With the huge number of composite door brands vying for your attention sometimes it’s difficult to see any difference between them. But Distinction uses techniques introduced by car giant Toyota to make a real difference to its products.

The composite residential door sector of the home improvement market continues to grow, despite the political landscape. As homeowners discovered long ago, a dramatic change to both the appearance and performance of a home can be achieved by replacing the front door, a key focus of a property, for relatively  little money.

This is something that has become an even more attractive proposition in the prevailing ‘improve not move’ market conditions that have taken root in Brexit Britain. Financially secure if cautious homeowners may exercise their continuing instincts to make a real difference to their properties, without going out on a financial limb. And the relative buoyancy of this sector means that new brands continue to emerge with products that are, apparently, very similar.

Many of these will use blanks supplied by Distinction Doors. With one in every four composite doors sold in Britain using a Distinction blank, it is inevitable that any of the established and emerging brands will feature Distinction products. So surely, there is little to choose between any of them?

There are very good reasons why Distinction is the UK’s leading composite door brand, says the company’s Sales and Marketing Director Chantel Roach: “Our products are the best you can buy but of course, I would say that wouldn’t I?” she says, mischievously. “But when you’re considering a new composite door supplier, a brief look behind the scenes is well worth the effort and can be achieved by asking some very simple questions, not least being ‘what happens when there’s a problem?’ Because there will be, inevitably from time to time, along the supply chain.

“The fact is that key issues relating to quality control, stock levels and customer service will have a significant impact throughout the distribution chain and not just upon Distinction’s direct customers. And with that in mind, in the past two years we have focused a great deal of resource on putting in systems, people and training to deal with potential problems, even those that may be outside of our direct control,” explained Chantel.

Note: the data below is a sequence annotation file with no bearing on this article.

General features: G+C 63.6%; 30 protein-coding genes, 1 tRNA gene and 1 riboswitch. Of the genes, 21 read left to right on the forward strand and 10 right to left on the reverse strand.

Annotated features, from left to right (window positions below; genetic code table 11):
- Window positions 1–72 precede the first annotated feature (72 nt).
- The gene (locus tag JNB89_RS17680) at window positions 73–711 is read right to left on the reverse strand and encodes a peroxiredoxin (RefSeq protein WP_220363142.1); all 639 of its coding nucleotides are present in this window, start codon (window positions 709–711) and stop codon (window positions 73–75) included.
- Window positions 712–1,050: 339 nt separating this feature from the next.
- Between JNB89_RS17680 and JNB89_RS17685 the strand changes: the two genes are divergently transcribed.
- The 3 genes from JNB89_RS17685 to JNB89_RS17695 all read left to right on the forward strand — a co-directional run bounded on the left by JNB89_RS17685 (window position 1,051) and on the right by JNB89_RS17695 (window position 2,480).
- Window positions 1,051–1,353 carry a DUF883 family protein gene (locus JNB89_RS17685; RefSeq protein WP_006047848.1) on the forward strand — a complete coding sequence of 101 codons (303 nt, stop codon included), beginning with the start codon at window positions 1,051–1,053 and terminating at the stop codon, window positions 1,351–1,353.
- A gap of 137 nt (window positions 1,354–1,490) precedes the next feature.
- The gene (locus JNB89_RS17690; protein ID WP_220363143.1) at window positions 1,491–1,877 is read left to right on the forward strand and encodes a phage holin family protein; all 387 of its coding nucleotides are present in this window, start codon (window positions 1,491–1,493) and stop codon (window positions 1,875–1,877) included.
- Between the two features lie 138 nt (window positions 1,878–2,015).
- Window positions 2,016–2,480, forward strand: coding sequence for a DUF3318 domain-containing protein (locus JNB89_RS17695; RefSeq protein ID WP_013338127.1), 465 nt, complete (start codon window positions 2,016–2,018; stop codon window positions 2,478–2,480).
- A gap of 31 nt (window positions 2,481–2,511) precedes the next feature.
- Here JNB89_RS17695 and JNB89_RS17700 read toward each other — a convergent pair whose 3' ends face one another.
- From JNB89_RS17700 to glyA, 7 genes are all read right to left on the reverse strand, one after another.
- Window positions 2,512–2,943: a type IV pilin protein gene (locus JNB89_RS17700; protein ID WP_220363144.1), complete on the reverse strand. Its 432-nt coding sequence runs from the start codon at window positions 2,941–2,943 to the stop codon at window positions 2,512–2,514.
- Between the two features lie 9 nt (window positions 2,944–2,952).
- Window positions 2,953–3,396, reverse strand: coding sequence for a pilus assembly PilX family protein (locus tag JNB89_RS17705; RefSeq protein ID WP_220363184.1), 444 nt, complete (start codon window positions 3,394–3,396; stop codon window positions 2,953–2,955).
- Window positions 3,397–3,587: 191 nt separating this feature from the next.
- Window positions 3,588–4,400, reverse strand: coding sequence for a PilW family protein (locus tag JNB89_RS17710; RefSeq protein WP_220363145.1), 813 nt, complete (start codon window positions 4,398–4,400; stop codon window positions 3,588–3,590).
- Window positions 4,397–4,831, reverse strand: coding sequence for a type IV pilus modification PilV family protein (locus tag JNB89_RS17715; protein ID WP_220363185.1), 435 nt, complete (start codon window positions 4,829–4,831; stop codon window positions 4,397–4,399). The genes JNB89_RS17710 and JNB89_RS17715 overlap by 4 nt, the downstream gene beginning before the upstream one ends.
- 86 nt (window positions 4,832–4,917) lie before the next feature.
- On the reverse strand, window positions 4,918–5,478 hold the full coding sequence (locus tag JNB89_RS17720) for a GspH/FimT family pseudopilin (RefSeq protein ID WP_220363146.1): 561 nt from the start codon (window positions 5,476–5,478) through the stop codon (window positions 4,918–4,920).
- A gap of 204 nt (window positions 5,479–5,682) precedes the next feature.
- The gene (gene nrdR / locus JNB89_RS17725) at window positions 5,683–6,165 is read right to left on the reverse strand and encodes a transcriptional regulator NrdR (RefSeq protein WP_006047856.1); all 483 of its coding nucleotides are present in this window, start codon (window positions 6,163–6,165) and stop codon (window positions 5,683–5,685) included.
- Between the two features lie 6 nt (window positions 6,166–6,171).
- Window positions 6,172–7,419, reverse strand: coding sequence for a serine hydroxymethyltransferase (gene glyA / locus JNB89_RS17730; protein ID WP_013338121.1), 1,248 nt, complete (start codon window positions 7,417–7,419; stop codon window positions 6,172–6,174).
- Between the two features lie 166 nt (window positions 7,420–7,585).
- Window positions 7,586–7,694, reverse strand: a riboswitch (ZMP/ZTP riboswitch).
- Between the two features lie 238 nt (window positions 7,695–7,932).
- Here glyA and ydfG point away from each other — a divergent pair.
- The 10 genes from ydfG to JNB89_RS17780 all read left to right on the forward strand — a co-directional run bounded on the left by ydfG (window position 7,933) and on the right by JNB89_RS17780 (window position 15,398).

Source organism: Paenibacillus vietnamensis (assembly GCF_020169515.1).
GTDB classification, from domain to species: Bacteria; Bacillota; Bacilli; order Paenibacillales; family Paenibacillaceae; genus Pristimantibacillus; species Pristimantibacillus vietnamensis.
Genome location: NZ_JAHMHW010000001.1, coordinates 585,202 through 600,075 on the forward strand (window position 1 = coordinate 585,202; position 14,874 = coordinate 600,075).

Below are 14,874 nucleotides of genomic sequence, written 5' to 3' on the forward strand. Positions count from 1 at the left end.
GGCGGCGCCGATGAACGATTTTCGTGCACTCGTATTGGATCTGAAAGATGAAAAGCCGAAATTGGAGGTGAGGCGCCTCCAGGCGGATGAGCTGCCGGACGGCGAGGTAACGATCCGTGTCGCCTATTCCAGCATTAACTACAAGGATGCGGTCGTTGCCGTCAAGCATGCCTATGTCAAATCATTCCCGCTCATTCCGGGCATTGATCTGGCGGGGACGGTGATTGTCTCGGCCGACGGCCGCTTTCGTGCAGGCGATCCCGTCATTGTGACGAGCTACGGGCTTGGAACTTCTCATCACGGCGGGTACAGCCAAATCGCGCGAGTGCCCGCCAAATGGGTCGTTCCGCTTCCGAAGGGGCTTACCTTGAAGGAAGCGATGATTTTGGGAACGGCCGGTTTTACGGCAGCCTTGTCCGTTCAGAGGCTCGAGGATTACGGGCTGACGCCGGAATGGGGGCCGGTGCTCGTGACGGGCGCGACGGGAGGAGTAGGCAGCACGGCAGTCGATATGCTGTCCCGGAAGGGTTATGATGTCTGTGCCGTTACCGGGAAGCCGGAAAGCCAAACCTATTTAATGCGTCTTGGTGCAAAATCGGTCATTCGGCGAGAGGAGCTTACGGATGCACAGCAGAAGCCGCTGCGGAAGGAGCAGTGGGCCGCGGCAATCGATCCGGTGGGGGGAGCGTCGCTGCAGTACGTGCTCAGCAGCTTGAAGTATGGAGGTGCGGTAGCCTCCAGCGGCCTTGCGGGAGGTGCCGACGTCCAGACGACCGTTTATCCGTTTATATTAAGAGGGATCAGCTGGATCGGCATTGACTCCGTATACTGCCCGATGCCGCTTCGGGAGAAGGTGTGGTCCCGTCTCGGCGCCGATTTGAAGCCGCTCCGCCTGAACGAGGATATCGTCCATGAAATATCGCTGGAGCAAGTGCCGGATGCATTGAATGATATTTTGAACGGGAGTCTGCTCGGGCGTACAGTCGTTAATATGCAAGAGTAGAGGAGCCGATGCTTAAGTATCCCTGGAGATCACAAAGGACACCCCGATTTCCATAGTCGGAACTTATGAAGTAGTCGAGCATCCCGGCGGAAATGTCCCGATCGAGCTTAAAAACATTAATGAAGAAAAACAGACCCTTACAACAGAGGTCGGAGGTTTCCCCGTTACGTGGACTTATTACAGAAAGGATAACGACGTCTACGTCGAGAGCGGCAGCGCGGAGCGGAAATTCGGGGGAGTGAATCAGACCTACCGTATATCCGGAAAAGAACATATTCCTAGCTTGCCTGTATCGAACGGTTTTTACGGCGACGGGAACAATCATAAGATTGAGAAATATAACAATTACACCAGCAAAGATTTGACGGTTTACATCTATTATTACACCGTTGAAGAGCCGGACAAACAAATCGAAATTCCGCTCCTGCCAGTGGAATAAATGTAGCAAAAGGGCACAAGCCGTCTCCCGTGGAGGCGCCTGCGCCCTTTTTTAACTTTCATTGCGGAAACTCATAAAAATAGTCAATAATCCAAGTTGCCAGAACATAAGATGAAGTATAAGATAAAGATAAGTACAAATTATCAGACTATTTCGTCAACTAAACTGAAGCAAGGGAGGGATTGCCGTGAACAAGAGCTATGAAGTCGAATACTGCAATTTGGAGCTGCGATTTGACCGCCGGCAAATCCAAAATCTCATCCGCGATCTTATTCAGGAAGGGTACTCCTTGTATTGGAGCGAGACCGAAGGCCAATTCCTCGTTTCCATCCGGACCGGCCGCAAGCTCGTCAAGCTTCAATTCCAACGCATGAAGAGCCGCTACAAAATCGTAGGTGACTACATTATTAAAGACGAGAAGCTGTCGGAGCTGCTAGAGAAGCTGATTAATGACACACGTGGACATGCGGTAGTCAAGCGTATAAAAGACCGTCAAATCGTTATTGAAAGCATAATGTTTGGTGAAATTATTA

Although it may sound obvious, at Distinction a philosophy exists that the quality assurance and production departments are intertwined with the unequivocal goal of driving down the risk of manufacturing faults and related returns to an absolute minimum, whereas in many companies quality control is seen as a necessary ‘police force’ to challenge the production department.

This is not, however, a philosophy exclusive to Distinction, as Quality Assurance Assistant Stan Goodhall explains: “The approach we take first and foremost is to use the ‘5-Whys’ approach developed and introduced by Toyota as a means of getting to the root cause of any issues, to solve the problem and to learn about how to avoid it arising again. That way, we can solve both the short-term and long-term issues by being ready for when the same problem arises next time.”

The 5 Whys method was developed by Sakichi Toyoda, the founder of Toyota and whose Lean Manufacturing System revolutionised manufacturing the world over. The principle of the 5 Whys method is when a problem occurs, ask “why” five times in order to find the source of the problem, then put into place something to prevent the problem from recurring. This concept is used today as part of applying LEAN methodologies to solve problems, improve quality, and reduce costs.

Other elements are drawn from Lean Manufacturing, which is all about optimising processes and eliminating waste and for which all relevant Distinction staff are trained. This can only successfully be done with Quality Control and Production working as one, says Stan: “Combining Quality and Production on the shop floor has a beneficial influence on the machine operatives. It shows them that we are here to help and not to criticise, which is often how quality departments are perceived in other manufacturing operations. It is a crucial step in Distinction’s war on waste.

So the next time you consider switching suppliers, remember that Distinction Doors are produced using techniques that made Toyota the world’s biggest carmaker. It’s a good place to start.